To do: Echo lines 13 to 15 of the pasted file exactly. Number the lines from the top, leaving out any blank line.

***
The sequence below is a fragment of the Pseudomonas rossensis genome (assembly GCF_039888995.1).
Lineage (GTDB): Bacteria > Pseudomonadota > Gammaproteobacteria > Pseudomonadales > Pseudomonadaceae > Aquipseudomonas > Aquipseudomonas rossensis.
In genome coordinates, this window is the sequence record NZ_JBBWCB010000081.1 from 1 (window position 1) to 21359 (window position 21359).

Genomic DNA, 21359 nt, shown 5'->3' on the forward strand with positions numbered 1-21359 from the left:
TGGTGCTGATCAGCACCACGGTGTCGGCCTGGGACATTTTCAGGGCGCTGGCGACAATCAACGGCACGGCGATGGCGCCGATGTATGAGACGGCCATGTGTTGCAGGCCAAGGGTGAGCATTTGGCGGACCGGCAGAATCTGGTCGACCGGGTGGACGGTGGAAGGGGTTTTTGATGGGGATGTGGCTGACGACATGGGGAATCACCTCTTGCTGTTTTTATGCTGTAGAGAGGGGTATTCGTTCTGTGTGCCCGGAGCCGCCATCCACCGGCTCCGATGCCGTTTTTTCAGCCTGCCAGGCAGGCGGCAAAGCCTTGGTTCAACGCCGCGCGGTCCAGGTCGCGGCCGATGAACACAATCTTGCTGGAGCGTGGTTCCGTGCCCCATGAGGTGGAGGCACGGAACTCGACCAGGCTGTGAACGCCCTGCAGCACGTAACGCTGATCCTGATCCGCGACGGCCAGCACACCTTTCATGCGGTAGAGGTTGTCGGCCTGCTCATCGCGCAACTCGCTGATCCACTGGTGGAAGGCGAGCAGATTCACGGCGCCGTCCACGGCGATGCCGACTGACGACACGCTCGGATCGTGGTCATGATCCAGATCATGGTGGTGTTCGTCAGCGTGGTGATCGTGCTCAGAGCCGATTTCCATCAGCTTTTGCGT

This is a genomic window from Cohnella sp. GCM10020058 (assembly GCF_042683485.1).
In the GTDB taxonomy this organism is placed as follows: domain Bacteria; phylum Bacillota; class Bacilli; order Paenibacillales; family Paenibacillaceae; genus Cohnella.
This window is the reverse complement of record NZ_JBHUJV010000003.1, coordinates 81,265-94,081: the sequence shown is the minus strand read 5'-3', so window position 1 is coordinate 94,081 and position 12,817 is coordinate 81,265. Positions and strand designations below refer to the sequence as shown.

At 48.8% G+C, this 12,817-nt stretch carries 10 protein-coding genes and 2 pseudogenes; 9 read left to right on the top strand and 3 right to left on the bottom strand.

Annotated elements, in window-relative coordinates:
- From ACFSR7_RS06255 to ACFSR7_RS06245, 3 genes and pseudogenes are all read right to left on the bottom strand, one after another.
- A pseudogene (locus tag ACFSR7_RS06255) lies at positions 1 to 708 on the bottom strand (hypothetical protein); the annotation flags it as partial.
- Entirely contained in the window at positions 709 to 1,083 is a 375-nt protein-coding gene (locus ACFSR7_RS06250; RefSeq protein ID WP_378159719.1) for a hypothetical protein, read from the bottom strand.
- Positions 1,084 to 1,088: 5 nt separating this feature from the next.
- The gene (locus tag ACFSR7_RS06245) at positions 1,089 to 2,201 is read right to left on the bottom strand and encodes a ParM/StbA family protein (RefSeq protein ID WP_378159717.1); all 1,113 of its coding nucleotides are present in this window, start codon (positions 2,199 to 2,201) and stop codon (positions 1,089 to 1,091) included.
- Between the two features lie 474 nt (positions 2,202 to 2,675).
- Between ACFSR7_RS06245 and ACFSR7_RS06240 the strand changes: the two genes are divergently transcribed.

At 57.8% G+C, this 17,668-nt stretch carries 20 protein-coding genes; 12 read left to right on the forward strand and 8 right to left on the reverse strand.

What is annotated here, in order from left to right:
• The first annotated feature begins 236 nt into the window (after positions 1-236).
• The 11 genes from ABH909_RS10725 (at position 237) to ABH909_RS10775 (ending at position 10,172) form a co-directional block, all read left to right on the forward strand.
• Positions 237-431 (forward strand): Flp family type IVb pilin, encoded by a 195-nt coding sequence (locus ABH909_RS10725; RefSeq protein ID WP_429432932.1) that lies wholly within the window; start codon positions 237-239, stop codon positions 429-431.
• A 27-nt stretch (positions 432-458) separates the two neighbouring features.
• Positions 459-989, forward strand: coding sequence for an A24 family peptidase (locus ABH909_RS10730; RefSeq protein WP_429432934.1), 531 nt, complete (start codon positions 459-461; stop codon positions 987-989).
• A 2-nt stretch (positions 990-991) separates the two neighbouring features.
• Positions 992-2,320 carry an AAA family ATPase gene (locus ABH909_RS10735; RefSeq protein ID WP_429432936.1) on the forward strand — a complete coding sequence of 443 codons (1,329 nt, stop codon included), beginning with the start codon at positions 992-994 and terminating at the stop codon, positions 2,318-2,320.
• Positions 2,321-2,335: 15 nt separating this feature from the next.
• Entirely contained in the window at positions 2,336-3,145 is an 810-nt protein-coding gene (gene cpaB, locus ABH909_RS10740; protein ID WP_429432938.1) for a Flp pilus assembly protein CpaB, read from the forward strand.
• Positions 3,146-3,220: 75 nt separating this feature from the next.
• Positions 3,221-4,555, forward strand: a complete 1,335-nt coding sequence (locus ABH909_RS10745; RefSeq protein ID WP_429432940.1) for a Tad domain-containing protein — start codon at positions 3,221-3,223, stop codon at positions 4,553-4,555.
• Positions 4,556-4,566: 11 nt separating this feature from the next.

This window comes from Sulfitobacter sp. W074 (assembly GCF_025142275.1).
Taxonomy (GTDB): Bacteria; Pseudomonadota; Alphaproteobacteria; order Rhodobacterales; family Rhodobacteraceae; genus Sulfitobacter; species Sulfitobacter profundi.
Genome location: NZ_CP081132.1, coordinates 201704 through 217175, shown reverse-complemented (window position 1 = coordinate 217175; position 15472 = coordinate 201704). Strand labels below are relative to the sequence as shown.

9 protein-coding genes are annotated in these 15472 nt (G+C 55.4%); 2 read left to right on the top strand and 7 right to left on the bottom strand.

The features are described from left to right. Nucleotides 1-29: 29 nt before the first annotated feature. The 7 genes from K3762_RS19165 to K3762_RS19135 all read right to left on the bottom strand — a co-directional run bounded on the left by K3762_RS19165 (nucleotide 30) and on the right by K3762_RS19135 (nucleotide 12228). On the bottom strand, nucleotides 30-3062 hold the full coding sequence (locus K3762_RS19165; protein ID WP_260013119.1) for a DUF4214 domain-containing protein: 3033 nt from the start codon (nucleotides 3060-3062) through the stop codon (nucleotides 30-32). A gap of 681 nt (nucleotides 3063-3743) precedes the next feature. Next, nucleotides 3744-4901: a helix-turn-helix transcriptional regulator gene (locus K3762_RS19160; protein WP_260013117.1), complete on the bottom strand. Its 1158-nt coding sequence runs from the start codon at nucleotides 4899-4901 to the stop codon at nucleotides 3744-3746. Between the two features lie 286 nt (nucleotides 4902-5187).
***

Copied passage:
- Entirely contained in the window at positions 709 to 1,083 is a 375-nt protein-coding gene (locus ACFSR7_RS06250; RefSeq protein ID WP_378159719.1) for a hypothetical protein, read from the bottom strand.
- Positions 1,084 to 1,088: 5 nt separating this feature from the next.
- The gene (locus tag ACFSR7_RS06245) at positions 1,089 to 2,201 is read right to left on the bottom strand and encodes a ParM/StbA family protein (RefSeq protein ID WP_378159717.1); all 1,113 of its coding nucleotides are present in this window, start codon (positions 2,199 to 2,201) and stop codon (positions 1,089 to 1,091) included.